Doctors Save Vietnamese Man’s Life with Beer Transfusion

A man was rushed to a hospital in Quang Tri province of Vietnam due to alcohol poisoning and doctors saved him by pumping a total of 15 cans of beer into his body, a Newsweek report says.

Nguyen Van Nhat, 48, reportedly fell unconscious before being taken to the hospital on December the 25th.

Doctors found high levels of methanol—a dangerous form of alcohol—in his body. The Daily Mirror reported that the methanol was 1,000 times over the government’s recommended limit.

Upon arrival, medical staff led by Dr Le Van Lam pumped him with about a litre of beer and was later administered with a total of 15 cans of beer in a span of 24 hours. The rate of the transfusion was at about one can of beer per hour, according to the hospital. The process slowed down the liver’s processing of the methanol in his body, saving Nguyen’s life, doctors explain.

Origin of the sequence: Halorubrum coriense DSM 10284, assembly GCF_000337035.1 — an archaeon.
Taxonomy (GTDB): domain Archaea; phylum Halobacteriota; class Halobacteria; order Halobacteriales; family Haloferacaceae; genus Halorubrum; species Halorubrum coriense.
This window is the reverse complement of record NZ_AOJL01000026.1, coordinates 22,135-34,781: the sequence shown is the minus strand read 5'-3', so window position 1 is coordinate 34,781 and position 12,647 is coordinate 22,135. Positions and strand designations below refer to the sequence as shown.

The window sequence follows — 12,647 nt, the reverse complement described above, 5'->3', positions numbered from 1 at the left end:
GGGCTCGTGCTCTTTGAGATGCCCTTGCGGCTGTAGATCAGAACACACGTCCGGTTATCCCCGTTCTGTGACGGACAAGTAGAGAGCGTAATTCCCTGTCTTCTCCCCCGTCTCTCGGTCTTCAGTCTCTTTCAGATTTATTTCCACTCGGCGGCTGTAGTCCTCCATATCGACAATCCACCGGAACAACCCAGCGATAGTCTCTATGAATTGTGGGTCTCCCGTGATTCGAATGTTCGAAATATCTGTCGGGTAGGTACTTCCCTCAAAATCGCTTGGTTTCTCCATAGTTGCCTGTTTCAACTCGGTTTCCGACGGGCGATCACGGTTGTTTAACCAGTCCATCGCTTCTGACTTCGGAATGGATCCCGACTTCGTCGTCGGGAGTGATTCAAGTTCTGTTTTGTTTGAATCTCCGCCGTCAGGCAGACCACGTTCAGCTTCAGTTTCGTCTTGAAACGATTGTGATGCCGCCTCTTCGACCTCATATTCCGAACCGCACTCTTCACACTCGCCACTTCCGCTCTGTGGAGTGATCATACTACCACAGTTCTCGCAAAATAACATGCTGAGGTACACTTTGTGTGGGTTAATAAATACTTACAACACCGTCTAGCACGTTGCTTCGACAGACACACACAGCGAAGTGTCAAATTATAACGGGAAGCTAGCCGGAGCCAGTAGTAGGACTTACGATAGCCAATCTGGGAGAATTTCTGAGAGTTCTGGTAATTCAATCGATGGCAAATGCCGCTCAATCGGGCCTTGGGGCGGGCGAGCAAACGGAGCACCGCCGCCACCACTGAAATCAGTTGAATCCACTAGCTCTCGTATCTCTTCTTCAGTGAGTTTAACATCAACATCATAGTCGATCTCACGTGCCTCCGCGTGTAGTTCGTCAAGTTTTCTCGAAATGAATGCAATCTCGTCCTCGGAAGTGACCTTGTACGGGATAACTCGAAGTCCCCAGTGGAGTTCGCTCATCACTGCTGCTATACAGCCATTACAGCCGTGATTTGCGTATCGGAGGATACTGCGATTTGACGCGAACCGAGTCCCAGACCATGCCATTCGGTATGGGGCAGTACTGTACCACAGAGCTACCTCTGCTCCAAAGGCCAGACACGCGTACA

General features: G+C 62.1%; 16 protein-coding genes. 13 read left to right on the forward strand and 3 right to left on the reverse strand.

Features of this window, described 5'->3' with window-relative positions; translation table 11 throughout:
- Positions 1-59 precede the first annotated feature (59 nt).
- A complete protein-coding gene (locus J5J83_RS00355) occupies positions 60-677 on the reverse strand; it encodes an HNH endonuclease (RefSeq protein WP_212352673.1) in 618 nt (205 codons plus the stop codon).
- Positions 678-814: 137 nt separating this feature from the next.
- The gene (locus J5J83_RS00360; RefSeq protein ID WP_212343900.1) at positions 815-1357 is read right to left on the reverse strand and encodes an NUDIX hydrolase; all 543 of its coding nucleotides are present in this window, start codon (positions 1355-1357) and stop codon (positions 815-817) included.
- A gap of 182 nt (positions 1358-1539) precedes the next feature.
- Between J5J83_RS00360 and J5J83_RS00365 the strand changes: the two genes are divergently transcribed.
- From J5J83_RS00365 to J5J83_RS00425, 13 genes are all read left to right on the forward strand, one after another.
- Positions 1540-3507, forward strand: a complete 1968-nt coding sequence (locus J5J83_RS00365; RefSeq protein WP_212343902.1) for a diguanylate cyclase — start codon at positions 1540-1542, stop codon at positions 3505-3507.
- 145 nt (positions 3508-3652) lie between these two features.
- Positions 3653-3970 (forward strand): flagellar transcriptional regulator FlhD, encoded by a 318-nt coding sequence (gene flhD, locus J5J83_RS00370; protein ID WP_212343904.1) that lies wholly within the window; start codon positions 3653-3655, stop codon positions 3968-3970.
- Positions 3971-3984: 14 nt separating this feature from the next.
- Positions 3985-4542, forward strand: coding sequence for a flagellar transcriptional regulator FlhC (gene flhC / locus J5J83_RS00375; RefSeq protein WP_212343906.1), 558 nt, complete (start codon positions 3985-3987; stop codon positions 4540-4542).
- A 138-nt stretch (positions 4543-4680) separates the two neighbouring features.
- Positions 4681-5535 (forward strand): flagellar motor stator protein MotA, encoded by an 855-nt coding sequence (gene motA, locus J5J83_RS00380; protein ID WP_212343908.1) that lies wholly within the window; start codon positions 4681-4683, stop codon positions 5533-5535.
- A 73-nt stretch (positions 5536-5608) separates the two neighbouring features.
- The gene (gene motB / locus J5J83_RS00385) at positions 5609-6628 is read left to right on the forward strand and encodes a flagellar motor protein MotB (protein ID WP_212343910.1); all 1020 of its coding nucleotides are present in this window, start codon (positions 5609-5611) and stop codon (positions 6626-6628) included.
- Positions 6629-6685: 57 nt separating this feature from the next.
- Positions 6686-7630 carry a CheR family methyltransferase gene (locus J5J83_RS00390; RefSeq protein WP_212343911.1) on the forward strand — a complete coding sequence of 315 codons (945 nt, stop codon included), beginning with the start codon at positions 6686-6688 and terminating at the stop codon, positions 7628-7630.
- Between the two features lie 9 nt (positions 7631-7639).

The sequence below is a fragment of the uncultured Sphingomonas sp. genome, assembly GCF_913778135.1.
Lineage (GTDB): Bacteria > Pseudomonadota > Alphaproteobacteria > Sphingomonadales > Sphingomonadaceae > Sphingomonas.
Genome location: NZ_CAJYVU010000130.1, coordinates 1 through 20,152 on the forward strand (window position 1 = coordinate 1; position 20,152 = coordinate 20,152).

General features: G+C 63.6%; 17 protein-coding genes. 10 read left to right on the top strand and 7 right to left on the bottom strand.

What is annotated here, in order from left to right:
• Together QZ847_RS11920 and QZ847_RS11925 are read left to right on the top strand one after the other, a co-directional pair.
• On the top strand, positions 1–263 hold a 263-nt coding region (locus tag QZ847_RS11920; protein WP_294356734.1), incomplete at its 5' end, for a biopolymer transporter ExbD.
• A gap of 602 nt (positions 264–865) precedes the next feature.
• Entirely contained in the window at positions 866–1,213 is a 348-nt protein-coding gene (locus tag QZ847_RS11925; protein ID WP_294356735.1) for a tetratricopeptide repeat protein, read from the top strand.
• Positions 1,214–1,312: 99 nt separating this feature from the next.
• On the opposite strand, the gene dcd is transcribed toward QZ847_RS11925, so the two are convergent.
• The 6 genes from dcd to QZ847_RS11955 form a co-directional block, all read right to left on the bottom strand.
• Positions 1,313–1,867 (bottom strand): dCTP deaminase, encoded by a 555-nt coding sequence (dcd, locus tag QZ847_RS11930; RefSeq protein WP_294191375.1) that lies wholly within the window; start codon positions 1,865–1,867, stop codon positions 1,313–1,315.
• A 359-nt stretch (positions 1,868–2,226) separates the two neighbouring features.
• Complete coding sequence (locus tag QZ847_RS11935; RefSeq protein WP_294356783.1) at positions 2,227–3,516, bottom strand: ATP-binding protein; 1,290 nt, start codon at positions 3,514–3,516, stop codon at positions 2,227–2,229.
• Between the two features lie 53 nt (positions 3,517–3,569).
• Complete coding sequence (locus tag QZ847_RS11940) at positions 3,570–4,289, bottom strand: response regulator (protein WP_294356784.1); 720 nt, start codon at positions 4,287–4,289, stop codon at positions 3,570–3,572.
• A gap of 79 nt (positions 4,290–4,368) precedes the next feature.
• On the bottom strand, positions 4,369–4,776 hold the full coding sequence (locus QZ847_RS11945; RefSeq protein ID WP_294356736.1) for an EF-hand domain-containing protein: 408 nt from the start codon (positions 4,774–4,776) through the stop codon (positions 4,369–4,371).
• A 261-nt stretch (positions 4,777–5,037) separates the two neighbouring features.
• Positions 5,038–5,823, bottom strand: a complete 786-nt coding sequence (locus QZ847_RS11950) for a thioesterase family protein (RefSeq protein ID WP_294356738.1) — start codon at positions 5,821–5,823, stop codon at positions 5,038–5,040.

Methanol is fatal and is metabolised into a highly toxic compound known as formaldehyde. As it breaks down further, it turns into formic acid. The effects include permanent blindness and nervous system depression which can later cause death.

Administering beer to a patient who has methanol in his or her body will halt formaldehyde from turning into formic acid as the liver prioritises breaking down ethanol before working on methanol. Beer contains a lot of ethanol.

In Nguyen Van Nhat’s case, this process gave medical staff enough time to perform dialysis to completely get rid of the alcohol in his system.

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